- Preheat oven to 375°F (190°C). For convection ovens, preheat oven to 365°F (185°C).
- Marinate or season fish, and drizzle with oil.
- Lightly grease or spray a 13” x 9” foil lined baking dish brushed with cooking oil to prevent sticking.
- Place fish in baking dish skin-side down and bake uncovered until opaque throughout.
- Cover with foil and wait 2 minutes before serving.
Cook Time: 8-10 minutes for thinner fillets, 15-20 minutes for thicker fillets and whole fish.
Insider’s Tip: Roasting works best for large fillets and items you would like to nicely brown on the surface. Baking is better suited for items such as fish sticks and casseroles.
Which fish do I use? Whole fillets, or portioned fillets such as salmon, cod, halibut, or haddock.
HOW TO SAUTÉ
- Warm oil or butter in a skillet over medium-high heat.
- Pat seafood dry with paper towels, and season.
- When the oil is hot, add fish to the pan.
- Cook the fish for 2-3 minutes without moving it. When golden brown, flip. Cook until opaque throughout.
Cook Time: 4-6 minutes total for thinner fillets, 8-10 minutes for thicker fillets. Shrimp usually need about 2 minutes each side, or until fully opaque.
Insider’s Tip: If sautéing salmon with the skin on, always make sure the skin is very dry and always place the fish in the pan skin-side down. If sautéing shrimp, remove from heat just before cooked and cover with foil. Allow shrimp to continue cooking in foil until fully opaque.
Which fish do I use? Sautéing is great for most types of seafood. Best for salmon, shrimp, and firmer fish.
WHEN IS YOUR FISH DONE?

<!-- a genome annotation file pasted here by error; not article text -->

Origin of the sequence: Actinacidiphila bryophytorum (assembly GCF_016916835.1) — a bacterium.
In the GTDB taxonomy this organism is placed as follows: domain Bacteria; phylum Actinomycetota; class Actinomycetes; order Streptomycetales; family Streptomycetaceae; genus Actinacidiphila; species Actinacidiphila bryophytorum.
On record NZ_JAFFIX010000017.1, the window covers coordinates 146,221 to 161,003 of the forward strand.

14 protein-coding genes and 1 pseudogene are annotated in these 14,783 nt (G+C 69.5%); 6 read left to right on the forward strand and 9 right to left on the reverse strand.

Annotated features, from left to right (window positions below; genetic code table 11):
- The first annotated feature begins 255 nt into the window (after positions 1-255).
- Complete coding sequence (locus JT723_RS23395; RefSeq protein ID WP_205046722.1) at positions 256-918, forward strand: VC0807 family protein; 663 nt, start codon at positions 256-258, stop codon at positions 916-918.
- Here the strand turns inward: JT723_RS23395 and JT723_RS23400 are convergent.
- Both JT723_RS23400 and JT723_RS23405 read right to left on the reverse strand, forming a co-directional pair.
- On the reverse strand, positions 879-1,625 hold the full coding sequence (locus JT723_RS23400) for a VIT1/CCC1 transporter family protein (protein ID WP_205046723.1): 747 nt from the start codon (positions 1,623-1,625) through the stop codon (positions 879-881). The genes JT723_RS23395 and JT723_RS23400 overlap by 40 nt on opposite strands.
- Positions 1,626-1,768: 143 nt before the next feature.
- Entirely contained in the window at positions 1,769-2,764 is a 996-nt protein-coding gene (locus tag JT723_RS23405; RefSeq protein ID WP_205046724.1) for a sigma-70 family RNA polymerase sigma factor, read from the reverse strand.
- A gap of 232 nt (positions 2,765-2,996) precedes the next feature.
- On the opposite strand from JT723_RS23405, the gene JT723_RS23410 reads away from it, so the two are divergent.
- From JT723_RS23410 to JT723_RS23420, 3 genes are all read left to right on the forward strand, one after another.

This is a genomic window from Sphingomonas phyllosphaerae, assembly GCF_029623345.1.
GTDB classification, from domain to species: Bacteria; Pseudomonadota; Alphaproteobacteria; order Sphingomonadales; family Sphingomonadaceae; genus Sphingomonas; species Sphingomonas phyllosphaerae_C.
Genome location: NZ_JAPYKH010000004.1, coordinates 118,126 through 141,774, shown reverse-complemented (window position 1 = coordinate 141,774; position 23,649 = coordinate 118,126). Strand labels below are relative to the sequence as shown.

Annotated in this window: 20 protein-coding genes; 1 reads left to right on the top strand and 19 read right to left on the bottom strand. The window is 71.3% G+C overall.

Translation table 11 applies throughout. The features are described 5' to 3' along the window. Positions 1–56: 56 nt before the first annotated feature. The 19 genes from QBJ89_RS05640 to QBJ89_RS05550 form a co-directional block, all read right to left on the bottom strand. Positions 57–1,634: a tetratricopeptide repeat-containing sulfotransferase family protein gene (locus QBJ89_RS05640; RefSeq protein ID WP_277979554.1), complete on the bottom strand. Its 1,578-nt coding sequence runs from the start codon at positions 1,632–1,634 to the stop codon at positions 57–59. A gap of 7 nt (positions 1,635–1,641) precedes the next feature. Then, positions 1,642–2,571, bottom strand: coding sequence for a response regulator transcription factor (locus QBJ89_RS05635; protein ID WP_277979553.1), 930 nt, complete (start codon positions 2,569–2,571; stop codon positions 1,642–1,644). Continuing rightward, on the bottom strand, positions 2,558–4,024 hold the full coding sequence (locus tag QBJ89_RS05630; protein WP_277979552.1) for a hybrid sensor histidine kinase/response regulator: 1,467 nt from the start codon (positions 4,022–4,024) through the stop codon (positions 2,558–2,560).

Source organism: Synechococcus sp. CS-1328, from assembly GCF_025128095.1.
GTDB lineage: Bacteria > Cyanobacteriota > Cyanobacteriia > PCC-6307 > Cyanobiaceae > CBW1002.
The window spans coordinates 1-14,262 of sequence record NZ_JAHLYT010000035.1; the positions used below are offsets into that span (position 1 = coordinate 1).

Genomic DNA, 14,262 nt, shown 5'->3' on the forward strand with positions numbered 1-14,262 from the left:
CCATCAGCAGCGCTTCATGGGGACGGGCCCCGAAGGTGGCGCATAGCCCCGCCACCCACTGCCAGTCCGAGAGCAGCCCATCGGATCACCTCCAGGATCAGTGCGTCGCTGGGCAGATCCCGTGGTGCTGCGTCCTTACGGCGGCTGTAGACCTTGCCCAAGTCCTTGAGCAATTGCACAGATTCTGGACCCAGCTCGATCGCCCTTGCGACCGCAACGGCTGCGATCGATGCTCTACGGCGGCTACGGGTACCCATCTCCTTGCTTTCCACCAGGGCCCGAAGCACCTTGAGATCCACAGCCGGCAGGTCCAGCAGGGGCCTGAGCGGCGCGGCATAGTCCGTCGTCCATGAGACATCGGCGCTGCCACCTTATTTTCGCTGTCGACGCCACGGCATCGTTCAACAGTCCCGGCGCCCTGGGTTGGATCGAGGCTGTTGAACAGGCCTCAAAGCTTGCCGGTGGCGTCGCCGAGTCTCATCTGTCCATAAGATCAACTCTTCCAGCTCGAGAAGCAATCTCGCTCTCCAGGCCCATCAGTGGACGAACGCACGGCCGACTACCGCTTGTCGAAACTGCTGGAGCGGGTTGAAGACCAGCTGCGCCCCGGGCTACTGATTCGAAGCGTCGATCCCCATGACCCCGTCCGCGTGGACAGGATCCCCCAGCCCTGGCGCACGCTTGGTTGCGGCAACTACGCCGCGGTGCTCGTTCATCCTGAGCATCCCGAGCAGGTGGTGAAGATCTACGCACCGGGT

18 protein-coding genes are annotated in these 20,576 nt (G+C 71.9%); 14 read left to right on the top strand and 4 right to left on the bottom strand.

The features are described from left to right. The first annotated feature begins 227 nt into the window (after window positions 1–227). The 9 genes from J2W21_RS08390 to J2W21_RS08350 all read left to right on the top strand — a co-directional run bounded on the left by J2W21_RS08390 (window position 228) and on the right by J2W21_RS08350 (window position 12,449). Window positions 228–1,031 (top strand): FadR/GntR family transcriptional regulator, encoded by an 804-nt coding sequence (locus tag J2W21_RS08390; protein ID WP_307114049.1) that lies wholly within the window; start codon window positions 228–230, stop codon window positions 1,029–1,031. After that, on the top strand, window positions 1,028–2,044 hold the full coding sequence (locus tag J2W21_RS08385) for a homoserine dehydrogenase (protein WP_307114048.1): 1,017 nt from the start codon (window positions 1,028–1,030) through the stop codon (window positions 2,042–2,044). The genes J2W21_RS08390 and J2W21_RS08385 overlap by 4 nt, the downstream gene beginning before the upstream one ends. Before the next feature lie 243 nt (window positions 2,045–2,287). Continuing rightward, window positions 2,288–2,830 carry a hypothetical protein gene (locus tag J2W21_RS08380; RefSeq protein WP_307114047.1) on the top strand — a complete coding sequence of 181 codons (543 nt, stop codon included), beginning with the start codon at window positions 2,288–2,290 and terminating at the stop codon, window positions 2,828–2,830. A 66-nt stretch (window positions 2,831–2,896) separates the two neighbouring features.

For best results, look for these visual cues:
- Fish should be opaque throughout, and easily flaked under pressure with a fork.
- Salmon should be flaky and opaque throughout. Salmon can be cooked to medium-rare.
- Shrimp, lobster, and crab should be pearly and pink, with the inner flesh white and opaque.
- Clams, oysters, and mussels should be fully opened. Discard any shellfish that do not open when cooked.
- Scallops should be milky white, opaque and have firmed up slightly.
Insider’s Tip: Remove fish from the oven a couple minutes early; cover with foil, and let steam. Your fish will continue to cook after removing from cooking source. Check centre of fish after 3 minutes; it should be easily flaked with a fork under pressure, and be opaque throughout. If it is still translucent in the centre, pop it back in the oven for a couple minutes longer and then check it again.
Note: Canadian regulation recommends cooking fish to an internal temperature of 158°F (70°C) and shellfish to 165°F (74°C). FDA recommends that fish be cooked to an internal temperature of 145ºF (63ºC). Use an instant-read thermometer at the thickest point. It is recommended that pregnant women should not consume raw or undercooked seafood.
SAFE HANDLING TIPS
- Fresh fish and seafood must be consumed within 2-3 days of purchase for optimal flavour and texture.
- To keep fresh seafood longer, fresh fillets can be frozen right after purchasing.
- For best results, wrap in parchment, place in a resealable plastic bag, press air out completely, and seal. To encourage rapid freezing and help preserve the texture, lay fish flat in freezer. Consume within 3 months.
- Always wash all surfaces and tools that come into contact with raw seafood.
- Wash hands thoroughly before and after seafood preparation.
Tip: Wear gloves during seafood preparation for easy clean up. Wash hands and tools frequently after coming into contact to prevent cross-contamination.
THAWING & DEFROSTING
- For best results, thaw fish or shrimp overnight in the refrigerator. If you are in a hurry, you can immerse vacuum-sealed fish or shrimp in cool water for half an hour before cooking. Consume within 2-3 days.
- Packaged frozen smoked salmon should be pierced and thawed the night prior by leaving in the refrigerator.
- Refreezing seafood products degrades flavour and texture.
- Do not defrost mussels. Frozen mussels are best prepared straight from freezer to cooking source.